Three Poems

by David Bruzina






Brother Todd and His Flock


The parish babies thrive or fail.
His blessings do the work they always did.
Can’t he just fake the faith and do the job?
Who could know he’s backslid?

He eats a hotdog with the bank manager
and sits in the bleachers at the Mud Hens game.
None of the Dads minds he’s the preacher,
since he doesn’t mind they’re profane.

Ms. Miller likes him maybe too well.
The teenagers still think he’s cool
(though they also still don’t attend
his special teenager Sunday school).

So what, if he can’t feel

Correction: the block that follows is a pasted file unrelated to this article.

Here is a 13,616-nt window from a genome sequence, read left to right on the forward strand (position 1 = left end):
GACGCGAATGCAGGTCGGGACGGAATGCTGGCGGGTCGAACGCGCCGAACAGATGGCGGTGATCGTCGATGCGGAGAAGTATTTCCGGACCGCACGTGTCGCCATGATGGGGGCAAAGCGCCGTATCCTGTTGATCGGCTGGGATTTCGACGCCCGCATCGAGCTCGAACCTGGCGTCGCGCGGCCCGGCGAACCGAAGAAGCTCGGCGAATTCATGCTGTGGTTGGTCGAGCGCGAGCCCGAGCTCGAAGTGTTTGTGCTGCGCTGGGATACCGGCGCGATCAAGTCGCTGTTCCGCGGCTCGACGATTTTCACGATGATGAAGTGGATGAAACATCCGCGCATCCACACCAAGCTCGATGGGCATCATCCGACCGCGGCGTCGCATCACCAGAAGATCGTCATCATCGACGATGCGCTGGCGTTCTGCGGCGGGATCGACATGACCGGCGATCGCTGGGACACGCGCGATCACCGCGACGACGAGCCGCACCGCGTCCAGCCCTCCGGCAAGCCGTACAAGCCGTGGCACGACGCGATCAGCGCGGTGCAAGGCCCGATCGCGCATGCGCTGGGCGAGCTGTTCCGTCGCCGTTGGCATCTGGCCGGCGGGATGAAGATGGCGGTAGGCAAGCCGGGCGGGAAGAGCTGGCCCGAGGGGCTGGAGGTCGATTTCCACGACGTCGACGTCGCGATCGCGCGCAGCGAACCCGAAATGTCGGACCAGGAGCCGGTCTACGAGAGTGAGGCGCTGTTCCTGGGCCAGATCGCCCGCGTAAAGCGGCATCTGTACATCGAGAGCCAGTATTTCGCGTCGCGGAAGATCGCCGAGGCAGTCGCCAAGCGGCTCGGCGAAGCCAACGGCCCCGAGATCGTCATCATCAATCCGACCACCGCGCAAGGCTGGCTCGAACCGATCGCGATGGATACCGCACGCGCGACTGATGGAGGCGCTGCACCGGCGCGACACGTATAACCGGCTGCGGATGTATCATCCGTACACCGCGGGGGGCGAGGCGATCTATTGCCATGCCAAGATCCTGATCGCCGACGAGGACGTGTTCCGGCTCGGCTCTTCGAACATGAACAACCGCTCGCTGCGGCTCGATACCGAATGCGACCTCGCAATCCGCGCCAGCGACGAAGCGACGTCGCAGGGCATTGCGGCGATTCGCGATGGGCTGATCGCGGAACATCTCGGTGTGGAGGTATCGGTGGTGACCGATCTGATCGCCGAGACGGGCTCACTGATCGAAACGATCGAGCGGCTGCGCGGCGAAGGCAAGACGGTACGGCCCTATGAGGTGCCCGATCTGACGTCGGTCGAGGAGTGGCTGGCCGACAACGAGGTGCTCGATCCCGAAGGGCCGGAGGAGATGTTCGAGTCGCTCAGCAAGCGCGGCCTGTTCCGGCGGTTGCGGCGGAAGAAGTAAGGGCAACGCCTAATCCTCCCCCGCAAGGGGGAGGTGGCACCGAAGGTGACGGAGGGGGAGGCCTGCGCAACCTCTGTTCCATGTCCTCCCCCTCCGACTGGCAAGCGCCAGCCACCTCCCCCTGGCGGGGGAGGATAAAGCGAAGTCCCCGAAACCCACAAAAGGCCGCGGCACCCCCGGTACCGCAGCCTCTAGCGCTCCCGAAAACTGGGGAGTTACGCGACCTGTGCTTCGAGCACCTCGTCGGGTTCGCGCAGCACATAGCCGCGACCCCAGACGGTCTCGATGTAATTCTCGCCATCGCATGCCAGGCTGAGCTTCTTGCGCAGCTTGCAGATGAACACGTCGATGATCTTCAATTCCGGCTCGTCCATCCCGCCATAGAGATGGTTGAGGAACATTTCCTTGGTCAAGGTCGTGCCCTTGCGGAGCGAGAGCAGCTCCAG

the real pressure of God’s touch?
Does what a person believes
quietly inside matter so much?

He performs his offices with prompt devotion,
never mind he’s convinced there’s no God.
If not for their souls, he’s good for their emotions.
Unlike their last preacher, he wants his sheep
               flawed.



Goodbye

Because you would not stop
crying at ordinary sights—

the maple tree gone red on the corner,
the three kids riding their bikes in the street—

I am become, not light, but air.
That’s me riding shotgun.

I am your belch.
Me in the holes of your cheese.



Work


I think of the engineer at the party
squeezing an egg in the kitchen
to demonstrate its architectural properties.

The ceiling creaks and I look up.

In Nebraska, your lover is touching you.
He’s gripping your thighs like a wheelbarrow’s handles.